5) Glute bridges, using Dan John philosophy, "If its worth doing its worth doing every day" but not using Dan John philosophy of "It worked so well I stopped doing it!"

6) Bulgarians on both sides, but not too rough, more rehab-style to start

7) KB swings? This is already getting busy...

If at the end of 3 weeks symptoms are significantly reduced and left/right hip flexor strength is coming into balance, then consider adding dead/squat variations back in one per week and monitor for return of symptoms.

Any other ideas?


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PostPosted: Sun Mar 24, 2013 4:22 pm 
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your glutes suck, particularly your glute medius. That's why your knee hurts when you squat and why your adductor is tight.

Do some lying clams (you'll most likely suck at these). Then build up to doing the clam raise.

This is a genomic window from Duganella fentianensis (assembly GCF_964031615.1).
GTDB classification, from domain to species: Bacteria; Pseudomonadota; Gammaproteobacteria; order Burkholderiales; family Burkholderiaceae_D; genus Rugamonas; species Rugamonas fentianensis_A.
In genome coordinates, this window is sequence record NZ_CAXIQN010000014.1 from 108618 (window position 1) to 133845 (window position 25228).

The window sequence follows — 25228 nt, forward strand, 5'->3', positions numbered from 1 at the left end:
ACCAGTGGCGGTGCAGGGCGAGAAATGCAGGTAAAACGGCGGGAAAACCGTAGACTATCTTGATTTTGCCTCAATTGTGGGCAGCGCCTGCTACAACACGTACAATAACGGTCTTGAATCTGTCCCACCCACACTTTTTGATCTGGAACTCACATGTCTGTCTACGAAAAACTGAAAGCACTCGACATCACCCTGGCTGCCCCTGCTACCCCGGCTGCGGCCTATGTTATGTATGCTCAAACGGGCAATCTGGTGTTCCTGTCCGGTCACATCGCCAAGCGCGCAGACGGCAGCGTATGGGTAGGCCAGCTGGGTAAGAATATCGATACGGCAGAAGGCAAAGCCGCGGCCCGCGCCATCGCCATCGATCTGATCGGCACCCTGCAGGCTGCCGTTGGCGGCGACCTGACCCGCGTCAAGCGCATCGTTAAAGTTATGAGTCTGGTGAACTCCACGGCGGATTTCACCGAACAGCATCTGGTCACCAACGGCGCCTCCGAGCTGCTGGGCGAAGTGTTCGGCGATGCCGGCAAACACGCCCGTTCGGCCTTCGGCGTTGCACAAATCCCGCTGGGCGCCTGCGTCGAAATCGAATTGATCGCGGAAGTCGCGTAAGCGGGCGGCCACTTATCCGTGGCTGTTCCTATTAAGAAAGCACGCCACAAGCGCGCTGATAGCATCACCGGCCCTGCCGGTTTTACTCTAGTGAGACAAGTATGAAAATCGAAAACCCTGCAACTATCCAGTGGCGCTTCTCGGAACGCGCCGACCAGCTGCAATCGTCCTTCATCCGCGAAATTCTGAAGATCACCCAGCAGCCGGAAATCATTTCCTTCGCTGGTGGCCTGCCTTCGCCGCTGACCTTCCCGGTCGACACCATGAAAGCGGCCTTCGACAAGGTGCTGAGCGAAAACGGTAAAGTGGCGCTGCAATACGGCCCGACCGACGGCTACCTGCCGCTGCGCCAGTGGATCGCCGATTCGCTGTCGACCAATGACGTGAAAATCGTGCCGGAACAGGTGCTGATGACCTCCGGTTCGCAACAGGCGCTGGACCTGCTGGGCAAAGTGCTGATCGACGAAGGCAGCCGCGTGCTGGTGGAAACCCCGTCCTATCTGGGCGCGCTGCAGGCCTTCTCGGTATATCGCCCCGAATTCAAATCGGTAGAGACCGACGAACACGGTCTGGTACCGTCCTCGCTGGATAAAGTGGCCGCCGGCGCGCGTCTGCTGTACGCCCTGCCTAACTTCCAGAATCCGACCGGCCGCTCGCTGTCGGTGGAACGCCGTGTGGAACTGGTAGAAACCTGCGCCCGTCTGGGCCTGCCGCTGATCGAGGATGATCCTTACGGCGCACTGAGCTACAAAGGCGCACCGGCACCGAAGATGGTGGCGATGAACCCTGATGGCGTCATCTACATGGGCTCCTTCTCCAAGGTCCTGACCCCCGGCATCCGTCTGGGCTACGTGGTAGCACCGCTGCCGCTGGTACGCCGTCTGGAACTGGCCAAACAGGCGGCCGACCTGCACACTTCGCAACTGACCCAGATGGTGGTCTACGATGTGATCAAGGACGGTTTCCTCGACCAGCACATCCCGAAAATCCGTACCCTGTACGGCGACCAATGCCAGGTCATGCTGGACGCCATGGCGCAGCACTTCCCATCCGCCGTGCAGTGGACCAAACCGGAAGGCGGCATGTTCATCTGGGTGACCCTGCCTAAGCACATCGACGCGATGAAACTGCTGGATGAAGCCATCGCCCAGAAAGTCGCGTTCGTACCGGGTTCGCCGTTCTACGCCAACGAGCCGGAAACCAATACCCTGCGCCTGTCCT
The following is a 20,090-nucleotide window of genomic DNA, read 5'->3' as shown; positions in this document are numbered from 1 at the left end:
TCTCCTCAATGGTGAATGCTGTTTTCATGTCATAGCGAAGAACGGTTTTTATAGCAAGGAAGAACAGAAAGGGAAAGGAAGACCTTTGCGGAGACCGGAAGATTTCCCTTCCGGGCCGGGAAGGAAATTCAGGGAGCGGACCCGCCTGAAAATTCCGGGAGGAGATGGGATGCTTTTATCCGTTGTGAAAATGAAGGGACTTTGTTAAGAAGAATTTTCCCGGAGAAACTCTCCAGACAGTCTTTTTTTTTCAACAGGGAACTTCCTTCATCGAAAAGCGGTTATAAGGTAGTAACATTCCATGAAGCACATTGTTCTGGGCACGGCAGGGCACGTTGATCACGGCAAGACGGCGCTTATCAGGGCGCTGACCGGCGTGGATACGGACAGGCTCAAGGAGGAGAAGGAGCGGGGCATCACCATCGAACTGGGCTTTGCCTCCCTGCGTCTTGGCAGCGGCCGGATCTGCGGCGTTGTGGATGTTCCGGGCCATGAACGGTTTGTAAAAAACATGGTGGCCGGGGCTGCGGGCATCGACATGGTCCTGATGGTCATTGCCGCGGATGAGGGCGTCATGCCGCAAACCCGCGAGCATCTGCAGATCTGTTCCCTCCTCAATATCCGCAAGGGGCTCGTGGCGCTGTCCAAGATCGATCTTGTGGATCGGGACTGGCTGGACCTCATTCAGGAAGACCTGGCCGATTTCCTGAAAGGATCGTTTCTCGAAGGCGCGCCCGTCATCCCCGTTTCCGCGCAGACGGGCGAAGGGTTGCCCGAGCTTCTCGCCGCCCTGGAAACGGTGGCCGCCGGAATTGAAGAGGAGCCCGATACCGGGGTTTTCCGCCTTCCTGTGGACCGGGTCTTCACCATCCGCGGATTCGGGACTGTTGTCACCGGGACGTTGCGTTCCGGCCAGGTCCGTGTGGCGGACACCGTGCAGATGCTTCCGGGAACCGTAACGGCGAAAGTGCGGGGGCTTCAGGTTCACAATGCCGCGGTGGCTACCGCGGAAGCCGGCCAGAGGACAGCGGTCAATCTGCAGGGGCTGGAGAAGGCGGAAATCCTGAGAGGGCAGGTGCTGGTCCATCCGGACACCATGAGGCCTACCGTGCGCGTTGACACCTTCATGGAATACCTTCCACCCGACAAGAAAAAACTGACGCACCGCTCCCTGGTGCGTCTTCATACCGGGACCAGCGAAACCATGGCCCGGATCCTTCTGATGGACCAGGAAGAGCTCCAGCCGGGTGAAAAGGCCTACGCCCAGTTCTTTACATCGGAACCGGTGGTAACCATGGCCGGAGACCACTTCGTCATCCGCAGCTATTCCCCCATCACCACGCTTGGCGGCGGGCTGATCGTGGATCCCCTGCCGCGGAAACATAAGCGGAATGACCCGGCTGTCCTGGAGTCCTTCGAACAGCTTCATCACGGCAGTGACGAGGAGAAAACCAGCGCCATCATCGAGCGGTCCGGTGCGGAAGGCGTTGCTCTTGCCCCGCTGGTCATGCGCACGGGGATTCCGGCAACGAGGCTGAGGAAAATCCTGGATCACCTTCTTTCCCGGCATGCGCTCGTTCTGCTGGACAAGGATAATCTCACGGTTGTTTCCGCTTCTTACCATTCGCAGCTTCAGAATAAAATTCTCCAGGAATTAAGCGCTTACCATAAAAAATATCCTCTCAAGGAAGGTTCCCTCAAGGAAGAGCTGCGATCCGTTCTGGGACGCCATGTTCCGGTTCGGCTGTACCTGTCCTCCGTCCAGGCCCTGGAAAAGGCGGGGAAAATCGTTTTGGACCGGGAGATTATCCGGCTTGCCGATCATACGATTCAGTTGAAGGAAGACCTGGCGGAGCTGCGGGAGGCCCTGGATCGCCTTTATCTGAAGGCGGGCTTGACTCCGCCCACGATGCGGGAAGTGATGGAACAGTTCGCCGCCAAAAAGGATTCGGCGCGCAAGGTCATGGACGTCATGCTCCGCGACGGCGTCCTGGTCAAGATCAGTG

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PostPosted: Sun Mar 24, 2013 7:43 pm 
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Bob, thanks. Did a couple of sets and they definitely hit square in the muscle knot I've got.

Any reason to lay off anything or just do these in addition?


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PostPosted: Mon Mar 25, 2013 2:16 am 
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KenDowns wrote:
Bob, thanks. Did a couple of sets and they definitely hit square in the muscle knot I've got.

Any reason to lay off anything or just do these in addition?

Two other great exercises for glute medius are Side lying leg lifts and Hip airplanes. The thing on the leg lifts is to put your back on a wall, and driving that lifting leg to the wall (extending the hip at the same time as raising it), it will give more focus on glutes than TFL.